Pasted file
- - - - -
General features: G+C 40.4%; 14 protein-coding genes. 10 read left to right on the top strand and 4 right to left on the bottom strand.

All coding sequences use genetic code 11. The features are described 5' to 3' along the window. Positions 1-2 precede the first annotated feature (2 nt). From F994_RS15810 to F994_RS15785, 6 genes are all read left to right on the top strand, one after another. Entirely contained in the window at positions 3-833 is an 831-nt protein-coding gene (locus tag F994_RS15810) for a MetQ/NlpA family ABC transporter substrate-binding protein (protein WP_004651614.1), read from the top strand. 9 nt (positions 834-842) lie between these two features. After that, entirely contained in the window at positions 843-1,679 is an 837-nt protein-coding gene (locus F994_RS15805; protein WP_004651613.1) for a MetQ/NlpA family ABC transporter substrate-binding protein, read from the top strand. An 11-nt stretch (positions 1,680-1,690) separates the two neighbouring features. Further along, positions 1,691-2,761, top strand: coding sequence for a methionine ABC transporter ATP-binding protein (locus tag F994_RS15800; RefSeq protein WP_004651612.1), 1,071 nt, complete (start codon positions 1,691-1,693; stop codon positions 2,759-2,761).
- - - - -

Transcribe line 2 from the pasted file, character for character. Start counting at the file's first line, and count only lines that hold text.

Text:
All coding sequences use genetic code 11. The features are described 5' to 3' along the window. Positions 1-2 precede the first annotated feature (2 nt). From F994_RS15810 to F994_RS15785, 6 genes are all read left to right on the top strand, one after another. Entirely contained in the window at positions 3-833 is an 831-nt protein-coding gene (locus tag F994_RS15810) for a MetQ/NlpA family ABC transporter substrate-binding protein (protein WP_004651614.1), read from the top strand. 9 nt (positions 834-842) lie between these two features. After that, entirely contained in the window at positions 843-1,679 is an 837-nt protein-coding gene (locus F994_RS15805; protein WP_004651613.1) for a MetQ/NlpA family ABC transporter substrate-binding protein, read from the top strand. An 11-nt stretch (positions 1,680-1,690) separates the two neighbouring features. Further along, positions 1,691-2,761, top strand: coding sequence for a methionine ABC transporter ATP-binding protein (locus tag F994_RS15800; RefSeq protein WP_004651612.1), 1,071 nt, complete (start codon positions 1,691-1,693; stop codon positions 2,759-2,761).